Instead of revering a 4-year brief historical aberration that was called the Confederacy we can celebrate all 300 years of our rich, diverse history as a place named New Orleans and set the tone for the next 300 years.
After decades of public debate, of anger, of anxiety, of anticipation, of humiliation and of frustration. After public hearings and approvals from three separate community led commissions. After two robust public hearings and a 6-1 vote by the duly elected New Orleans City Council. After review by 13 different federal and state judges. The full weight of the legislative, executive, and judicial branches of government has been brought to bear and the monuments in accordance with the law have been removed.
So now is the time to come together and heal and focus on our larger task. Not only building new symbols, but making this city a beautiful manifestation of what is possible and what we as a people can become.
Let us remember what the once exiled, imprisoned and now universally loved  Nelson Mandela and what he said after the fall of apartheid. “If the pain has often been unbearable and the revelations shocking to all of us, it  is because they indeed bring us the beginnings of a common understanding of what happened and a steady restoration of the nation’s humanity.”
So before we part let us again state the truth clearly.
The Confederacy was on the wrong side of history and humanity. It sought to tear apart our nation and subjugate our fellow Americans to slavery. This is the history we should never forget and one that we should never again put on a pedestal to be revered.
As a community, we must recognize the significance of removing New Orleans’ Confederate monuments. It is our acknowledgment that now is the time to take stock of, and then move past, a painful part of our history. Anything less would render generations of courageous struggle and soul-searching a truly lost cause.
Anything less would fall short of the immortal words of our greatest President Abraham Lincoln, who with an open heart and clarity of purpose calls on us today to unite as one people when he said:
“With malice toward none, with charity for all, with firmness in the right as God gives us to see the right, let us strive on to finish the work we are in, to bind up the nation’s wounds, to do all which may achieve and cherish: a just and lasting peace among ourselves and with all nations.”
Thank you.

CPT Twit - The "V" - Fond Memories of a Greek Wyoming Cowboy Lost in Time and Space - The Don Vassos Synopsis


Don would truly love having his own Coltons Point Times Twit which those of you may not know is our vehicle for communicating with those mostly brain dead and incapable of comprehending 144 character tweets.

It was two years ago his heart gave out as he was preparing for a trip to Wyoming and Maryland.  If you know your geography, traveling to Wyoming from Nebraska is west, while Maryland is east, but those kind of deviations from normality were normal for the "V", as his many friends called him.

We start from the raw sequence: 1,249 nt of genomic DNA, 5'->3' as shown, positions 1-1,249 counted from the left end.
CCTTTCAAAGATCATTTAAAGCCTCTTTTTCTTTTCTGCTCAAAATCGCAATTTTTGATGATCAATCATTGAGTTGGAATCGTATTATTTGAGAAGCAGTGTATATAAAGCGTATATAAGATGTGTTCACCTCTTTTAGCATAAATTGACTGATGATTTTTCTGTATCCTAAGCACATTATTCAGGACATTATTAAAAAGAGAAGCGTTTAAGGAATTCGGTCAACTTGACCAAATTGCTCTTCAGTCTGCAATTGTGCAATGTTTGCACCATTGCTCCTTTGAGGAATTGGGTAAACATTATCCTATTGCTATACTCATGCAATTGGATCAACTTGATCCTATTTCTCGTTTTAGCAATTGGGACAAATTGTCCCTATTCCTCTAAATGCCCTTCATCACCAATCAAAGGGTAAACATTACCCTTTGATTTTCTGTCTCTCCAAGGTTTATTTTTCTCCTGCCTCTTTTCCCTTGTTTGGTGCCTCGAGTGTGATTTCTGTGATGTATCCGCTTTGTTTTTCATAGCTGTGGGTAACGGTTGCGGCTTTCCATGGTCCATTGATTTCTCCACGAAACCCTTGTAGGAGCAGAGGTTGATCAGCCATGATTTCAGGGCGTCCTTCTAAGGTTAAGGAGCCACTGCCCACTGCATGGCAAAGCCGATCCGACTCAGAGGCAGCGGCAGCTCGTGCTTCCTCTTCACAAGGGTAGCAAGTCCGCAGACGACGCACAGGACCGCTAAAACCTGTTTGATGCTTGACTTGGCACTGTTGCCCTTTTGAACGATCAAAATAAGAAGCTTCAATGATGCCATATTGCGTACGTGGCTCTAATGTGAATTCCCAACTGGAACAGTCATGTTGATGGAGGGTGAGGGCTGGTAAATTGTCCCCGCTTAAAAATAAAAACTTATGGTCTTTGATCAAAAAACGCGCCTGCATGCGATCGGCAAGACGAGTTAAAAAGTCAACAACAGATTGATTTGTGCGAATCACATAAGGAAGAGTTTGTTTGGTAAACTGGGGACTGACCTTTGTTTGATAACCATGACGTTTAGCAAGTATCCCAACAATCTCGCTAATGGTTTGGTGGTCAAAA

Once upon a time the Greek was quite little. 

At a very early age Donnie was taught to love life.

Quite often he was the champion clogger at family gatherings.

Sometime after the atomic bombs were dropped
on Japan Don decided to try the Marlon Brando look.

It was then he had to decide between the pressures of youth...

or the pressure on youth.

So his dad sent him into the mountains,
for his first vision quest.

Once he returned he set out to find a new truck.

He was never that comfortable on bicycles.

Besides, he like the ambiance
of the grease monkey's garage.

Don discovered philosophy at an early age
when he learned to write at about 13.

In time he would be drawn to the ancient temples of Nebraska.

You can see him in seat 120783 on the left doing chants.

The mountain man moved to Omaha to find himself.

There he rediscovered the music and drinking of his youth.

But it was never enough.
He wanted to know what the gods knew.

He wanted to know aliens.

He wanted to see the world up close and personal.

He wanted to be surrounded by a motely crew.

He wanted to build exciting things.

He wanted to find the Hand of God.

So he changed his image to a learned gentleman.

Then surrounded himself with well bred hunters,
Larry, Larry, and Larry.

Now he was the life of the party, the oracle,
the great imposter, and the intelligensia.

Life was good to Don Juan.

Occasionally he made mistakes, like all great minds.
Stu was never meant to be a horse.

Don could now explore from a higher perspective.

He got a radio show on health to save the world.

He found a cool way to get an Oscar.

He and Koory caught the biggest, baddest bass in the world.

Here is the only dog Don could never dominate.

Here was his last dog friend Mr. Henry.

Here was his last great discovery.

And here was his last mission on earth.

So Don, what do you think of your own page.

Figures, farewell old friend.
Ever consider the possibility of staying dead?